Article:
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Publication numberUS6892397 B2
Publication typeGrant
Application numberUS 10/336,085
Publication dateMay 17, 2005
Filing dateJan 3, 2003
Priority dateJan 3, 2003
Fee statusPaid
Also published asUS20040128736, WO2004062406A1
Publication number10336085, 336085, US 6892397 B2, US 6892397B2, US-B2-6892397, US6892397 B2, US6892397B2
InventorsKurt Allen Raz, Mark Allen Olmstead, Thomas Fitzgerald
Original AssigneeAnza Sport Group, Inc.
Export CitationBiBTeX, EndNote, RefMan
External Links: USPTO, USPTO Assignment, Espacenet
Glove with integrated light
US 6892397 B2
Abstract
A glove with an integrated illumination device is disclosed, comprising a glove having a palm portion, a back portion, and a knuckle portion, and an electrical circuit that illuminates an illumination device when activated. The glove further comprises a first housing adjacent to the knuckle portion of the glove configured to contain the illuminating device. A second housing adjacent to the back portion of the glove is included and comprises a power source to power the electrical circuit, and a switch that, when activated, activates the electrical circuit, thereby supplying power to the illuminating device. Electrical conductors are included to interconnect the first and second housings.
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Claims(18)
1. An apparatus for illuminating a work area, comprising:
a glove to be worn on a user's hand, said glove comprising an interior surface adjacent to the hand and an exterior surface having a knuckle portion;
a first housing mounted on and integral to the exterior surface of said glove generally adjacent to said knuckle portion at the base of said index finger and not extending into the space between the thumb and index finger, said first housing having a rounded exterior surface;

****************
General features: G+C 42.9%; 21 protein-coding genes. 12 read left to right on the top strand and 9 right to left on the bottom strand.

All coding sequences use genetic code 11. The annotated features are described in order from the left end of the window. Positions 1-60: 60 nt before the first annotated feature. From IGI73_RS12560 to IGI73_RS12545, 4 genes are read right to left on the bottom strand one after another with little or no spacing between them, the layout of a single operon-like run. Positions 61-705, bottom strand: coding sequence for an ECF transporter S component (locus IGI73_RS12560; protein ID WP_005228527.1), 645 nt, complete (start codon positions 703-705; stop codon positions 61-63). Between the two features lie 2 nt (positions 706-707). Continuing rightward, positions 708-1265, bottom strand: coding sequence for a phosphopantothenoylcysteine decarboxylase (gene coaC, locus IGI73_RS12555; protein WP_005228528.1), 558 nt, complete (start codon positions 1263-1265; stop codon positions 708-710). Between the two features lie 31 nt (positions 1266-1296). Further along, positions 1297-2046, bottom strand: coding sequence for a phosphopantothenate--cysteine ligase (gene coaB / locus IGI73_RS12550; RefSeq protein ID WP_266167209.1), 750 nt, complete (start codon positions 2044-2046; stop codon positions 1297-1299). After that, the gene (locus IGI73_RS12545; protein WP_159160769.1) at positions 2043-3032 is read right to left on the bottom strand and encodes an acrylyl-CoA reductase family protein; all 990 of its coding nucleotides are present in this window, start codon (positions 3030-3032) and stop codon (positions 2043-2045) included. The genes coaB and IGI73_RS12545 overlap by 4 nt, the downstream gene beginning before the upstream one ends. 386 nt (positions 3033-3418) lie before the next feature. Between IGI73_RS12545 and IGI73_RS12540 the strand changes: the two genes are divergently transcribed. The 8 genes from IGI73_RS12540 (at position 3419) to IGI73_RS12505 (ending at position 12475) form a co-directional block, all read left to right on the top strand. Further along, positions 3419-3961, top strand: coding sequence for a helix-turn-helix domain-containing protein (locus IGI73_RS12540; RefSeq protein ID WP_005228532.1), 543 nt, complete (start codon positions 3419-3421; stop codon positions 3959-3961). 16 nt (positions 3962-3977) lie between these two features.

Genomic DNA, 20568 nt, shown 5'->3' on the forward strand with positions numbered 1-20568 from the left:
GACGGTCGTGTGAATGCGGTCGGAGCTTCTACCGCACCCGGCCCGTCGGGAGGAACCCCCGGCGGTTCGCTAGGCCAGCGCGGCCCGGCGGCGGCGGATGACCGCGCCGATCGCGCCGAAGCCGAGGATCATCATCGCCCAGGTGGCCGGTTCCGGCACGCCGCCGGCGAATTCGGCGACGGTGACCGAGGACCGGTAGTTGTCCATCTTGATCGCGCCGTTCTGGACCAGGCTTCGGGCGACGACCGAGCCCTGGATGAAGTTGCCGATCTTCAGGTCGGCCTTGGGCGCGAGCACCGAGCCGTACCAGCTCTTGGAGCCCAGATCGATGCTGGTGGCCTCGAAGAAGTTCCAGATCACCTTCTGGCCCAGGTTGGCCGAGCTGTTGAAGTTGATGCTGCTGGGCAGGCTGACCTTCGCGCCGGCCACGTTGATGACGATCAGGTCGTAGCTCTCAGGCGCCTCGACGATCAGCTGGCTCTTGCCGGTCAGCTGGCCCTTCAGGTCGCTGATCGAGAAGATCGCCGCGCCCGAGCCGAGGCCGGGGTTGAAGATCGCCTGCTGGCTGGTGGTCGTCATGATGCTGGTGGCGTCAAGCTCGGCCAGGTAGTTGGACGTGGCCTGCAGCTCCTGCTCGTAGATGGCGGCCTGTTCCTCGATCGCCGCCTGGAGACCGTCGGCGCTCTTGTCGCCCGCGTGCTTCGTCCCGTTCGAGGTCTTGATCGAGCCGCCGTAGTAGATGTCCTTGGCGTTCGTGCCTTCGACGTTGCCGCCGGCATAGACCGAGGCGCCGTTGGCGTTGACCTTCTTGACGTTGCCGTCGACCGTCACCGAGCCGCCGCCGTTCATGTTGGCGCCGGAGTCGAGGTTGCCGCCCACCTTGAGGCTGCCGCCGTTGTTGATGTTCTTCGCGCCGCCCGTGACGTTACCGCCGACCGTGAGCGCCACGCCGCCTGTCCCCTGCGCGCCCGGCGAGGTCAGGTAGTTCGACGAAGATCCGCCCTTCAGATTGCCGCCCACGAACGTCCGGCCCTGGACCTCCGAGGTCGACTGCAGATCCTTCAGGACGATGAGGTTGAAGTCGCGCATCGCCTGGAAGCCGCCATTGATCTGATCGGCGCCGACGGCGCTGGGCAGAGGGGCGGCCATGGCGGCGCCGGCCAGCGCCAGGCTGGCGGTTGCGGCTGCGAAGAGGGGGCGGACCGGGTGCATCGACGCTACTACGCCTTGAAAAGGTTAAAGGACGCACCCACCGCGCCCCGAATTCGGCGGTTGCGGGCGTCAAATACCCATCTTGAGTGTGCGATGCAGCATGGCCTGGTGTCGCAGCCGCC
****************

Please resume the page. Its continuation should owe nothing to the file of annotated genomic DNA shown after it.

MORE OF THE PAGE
a light emitting diode (LED) housed within said first housing with said LED arranged in said housing to emit a beam of light substantially parallel to the gloves exterior surface to illuminate an area beyond the end of the user's extended fingers, said first housing mounted in a location on the glove such that the light from said LED does not substantially move from the illuminated area when the user's fingers or thumb move, said LED disposed within said first housing to protect it from damage;
a second housing mounted to said glove and comprising a power source and a power switch; and
electrical conductors between said first and second housings for transmitting power to said LED from said power source when said power switch is activated.
2. The apparatus of claim 1, wherein said first and second housings are small enough so that they will not substantially interfere with work being conducted by a user in a confined area.
3. The apparatus of claim 1, wherein said first housing can be manipulated to change the direction of illumination for said illumination device.
4. The apparatus of claim 1, wherein said glove further comprises a palm and back portions, wherein said back portion comprises a durable and flexible material.
5. The apparatus of claim 4, wherein said knuckle and back portions comprise a durable and flexible material.
6. The apparatus of claim 4, wherein each said knuckle portion extends partially down the user's respective thumb and finger, at least one of said finger or thumb knuckle portions having a pull-tab that aids the user in removing said glove from the user's hand.
7. The apparatus of claim 1, wherein said first housing is made of molded plastic.
8. The apparatus of claim 1, wherein said first housing is made of rubber compound.
9. The apparatus of claim 1, wherein said first housing includes a cutout configured to house and protect said LED.
10. The apparatus of claim 9, wherein the surface of said cutout is covered with a reflective material to reflect light from said LED toward said illumination area.